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Climbing Over The Fence

Climbing Over The Fence image
Parent Issue
Day
3
Month
November
Year
1899
Copyright
Public Domain
OCR Text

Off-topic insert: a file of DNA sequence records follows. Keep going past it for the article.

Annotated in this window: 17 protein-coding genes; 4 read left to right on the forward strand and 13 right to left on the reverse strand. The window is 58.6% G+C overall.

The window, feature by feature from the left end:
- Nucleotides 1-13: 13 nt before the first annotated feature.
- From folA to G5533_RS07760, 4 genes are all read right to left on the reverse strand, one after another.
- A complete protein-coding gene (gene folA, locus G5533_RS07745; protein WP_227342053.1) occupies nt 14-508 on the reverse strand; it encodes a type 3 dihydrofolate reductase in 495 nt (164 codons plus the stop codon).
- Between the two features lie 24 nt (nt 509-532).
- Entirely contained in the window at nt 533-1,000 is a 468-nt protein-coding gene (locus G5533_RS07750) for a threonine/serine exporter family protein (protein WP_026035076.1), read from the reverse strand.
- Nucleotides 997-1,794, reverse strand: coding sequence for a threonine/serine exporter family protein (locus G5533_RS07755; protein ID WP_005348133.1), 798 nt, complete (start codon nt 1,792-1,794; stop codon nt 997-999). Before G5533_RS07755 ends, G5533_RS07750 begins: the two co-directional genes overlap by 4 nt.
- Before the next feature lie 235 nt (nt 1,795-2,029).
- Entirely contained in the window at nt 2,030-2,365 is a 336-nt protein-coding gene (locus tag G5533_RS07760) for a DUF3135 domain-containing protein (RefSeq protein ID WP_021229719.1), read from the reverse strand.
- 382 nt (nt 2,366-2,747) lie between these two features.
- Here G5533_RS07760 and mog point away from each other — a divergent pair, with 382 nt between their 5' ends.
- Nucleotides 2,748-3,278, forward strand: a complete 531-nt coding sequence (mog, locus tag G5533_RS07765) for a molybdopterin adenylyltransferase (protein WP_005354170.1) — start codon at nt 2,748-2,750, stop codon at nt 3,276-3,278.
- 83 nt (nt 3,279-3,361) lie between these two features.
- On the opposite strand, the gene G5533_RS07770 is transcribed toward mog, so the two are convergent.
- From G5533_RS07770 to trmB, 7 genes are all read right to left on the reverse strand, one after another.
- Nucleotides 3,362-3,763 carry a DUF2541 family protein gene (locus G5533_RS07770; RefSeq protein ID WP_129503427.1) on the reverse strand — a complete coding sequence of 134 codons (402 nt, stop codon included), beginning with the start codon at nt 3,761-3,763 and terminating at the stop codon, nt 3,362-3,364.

The regular meeting of the board oi managers of the Washtenavv Fair, heic iFriday afternoon in the counct oharnber in the court house, was more than oí usual interest. The treasurer's report showed that the society hac a most suecessful year and the guarantee fund will no. be touehed. Theelection of officers and directors was de■clared. The abuses of the pass system were discussed. When the roll was called, President Dean, Vice-President Kelly, Seeretary Mills and Managers Jvappler, Chapín, Sperry and Schumacher were present. Treasurer Beleer and Managers Graves and Schmicl -came later. Seeretary Mills called attention to the fact that there was no provisión in the by-laws requiring the standing committees to report to the board ot managers. This should be doue. He leported verbally as chairman of the printing committee. He was followed by President Dean, cbairman of the garautee fund, and Manager inacüer, chairman ot the school exhibits The latter made the sugstestion that this exhibition was quite au attraction, but that it should be worked up this winter and not left until next f all after tlie school had ttaeir vacation. The three protests tiled were taken up. The flrst protest read was f rom Hemy C. Waldron, who protested that Charles Arnold, of Superior, liad ent red two horses as best pair of draught norses and also best matched farm horses for Muehlig & Schmid's special pr.ze, when Mr. Arnold did not up to Oct. 5, at 10 o'clock a. m.. own one of the horses. He said further that the team was a gand good one, but that he made the protest only because the .society demanded honest fair exhibits. He asked that the testimony of Fraacis Augustus and mother of Ypsilanti be taken. Manager Schumacher asked for the -opinión of Manager John Kappler, superintendent of this department. Mr. Kappler stated that Mr. Arnold said the horse had been in his care for three months and he thought he would own him On motion of Manager Schumacher, the action of the judges was sustained and the protest overruled. The other two protests were in reference to indoor and outdoor views by amateur photographers. One protest was signed by E. M. Wurster, C. C. Lutz and Harry Cole against Mr. Vau Hom, because of his pictures not being mounted on a large piece of cardl)oard, and that they suspected Mr. ran Horn was not an amateur. Katie and Fannie Cady protested against both Van Horn and Wurster íor the same reasons. Secretary Mills exj.laiued that last year there had beeu only one exhibit in this department. Messrs. Wurster iind Lutz wanted to withdraw their protest. It was simply a technicality. The boys had beea talked iato the protest by a member of tbe board. President Dean said he had looked over the pictures and tliought it was only a matter of the size of the cardboard. On motion of Manager Schumacher, the award of the judges was sustained. Secretary Mills read his report. His receipts had been $872.25, and he had giveri orders oa the treasurer for $2,'J03.86, being printing, $121; note at Farmers and Mechanics Bank, $123; postale and express, $47.80; labor, 504.90; races, $218.48; allowed by auliting committee, $056.63; premiums awarded, $947.05. President Deansaid he understood there were some disputed premiums. Secretary Mills said he knew what President Dean referred to. President Dean had gone out on the street and asked the business men to cloae np on Friday afternoon. At 1 o'clock on that iay he had secn'a herd of horsesgoing up Wells street. He had grone to the gate, and heard people say the fair was breaking up; it was no use to go in. Ilenry Waldron had turned his horsès loóse, cansina; much annoyance to the people, and contrary to the by-law that provided, if any exhibitor removed his exhibit before 4 o'clock of the last day without permission, he would forfeit liis premium. It was an outrage on the business places that had closed up for the afternoon. President Dean said the matter was perfectly plain. They had a by-law which, if they allowed it to be violated, ■wonld end in people not coming to the fair. Vice-President Kelly said he had been at the gate. He had tried to have Henry Waldron hold his horses until 4 o'clock, calling his attention to the bylaw; but Mr. Waldron said there were not men enough on the grounds to hold ■his horses, and that he did not care anything about the premiums. Mr. Kelly did his best to keep the peace between Mr. Waldron md the gatekeepers. President Dean said he did not see any reason why Mr. Waldron should raise a disturbance. If they let everybody run their fair, they would not have anybody to attend it. He thought it was an advantage to the fair to have Mr. Waldron exhibit his norses. Mr. Waldron had a big sale, which was all aight; but Mr. Waldron was the last man vrbo should take the law into his wn hands. Manager Schmid said he understood Mr. Waldron had received a part of his premium. Secretary Mills said he had got pay to the amount of $26 65. His premiums amounted to $(59.50, leaving a balance of $42. (5. Manager Schumacher said he did not want to do any injustice to Mr. Waldron. bui. Mr. Kelly had warned him. Many merchanta had wished toremove their goods before 4 o'clock, but they had not been permitted to do so. Manager Chapín movKl tliat tlie premiums awarded Mr. Waklrou be declared íorfeited for a vilation of the by-laws. Secretary Mills stated that every request made by Mr. Waldron as to changes in stalls, etc, had been cornplied with. Thereupon the motion passed unanimóusly. President Dean stated that although he had not votecl, be wanted it under stood that he tuougtit the inoion a just one. Treasurer Belser reporte! that his total rweeipts up to the night previous had been for the year $3,0(55.50, and disbursements $1,077.79. There was a balance on hand of $1.387.71. Ou motion of Manager Schuinacher, an order of $100 was allowed the secretary tor his services. On the suggestion of President Dean the secretary was directed to notify the subscribers to the guarantee fund, that the society was happy to announce that they would not be called upon. ïreasurer Belser suggested that before the next fair the gates of the fair should be rearranged with turn-stiles. There should be some check on the people who pass through. On motion of ManasfRr SríhiimnríhAr the secretary was directed to cali the attention or the board at the uext meeting to the suhjei-t of gates. Secretm-y Mills called attention to the many abuses of passes. The hfemembership tickets were abused. The worst trouble carae from the managers who asked for passes for people to go down town. Men who should work for tlie interests of the fair got passes and then turned them over to people who should pay. He had placed his sou at the gate. and people had come up and offered 15 cents to' get in and stated the gate-keeper had let them m on this. Som e had gone so far as to go over to the car barn and telephone for this keeper, saying he had promised to let them in. He had seen business meD of the city climbing over the fence. He told of a number of other schemes to avoid payincr entrance money still more astonishing. President Dean said he had oive sen a man on the grand stand drop liis ticket (ive times to others to us?. Manager Schumacher told of hearing wrties brag of how they had cut off ;heir fair buttons and given them to others. He favored a turn-stile that would register every one. The matter of howto regúlate, the abuse of passes was generally discussed and, on motion of Secretary Mills, a eommittee of flve was appointed to draf t a plan and report the same at the January meeting. The eommittee apxnnted was Secretary Mills, Treasurer Pelser and Managers Schumacher, Schmid and Kelly.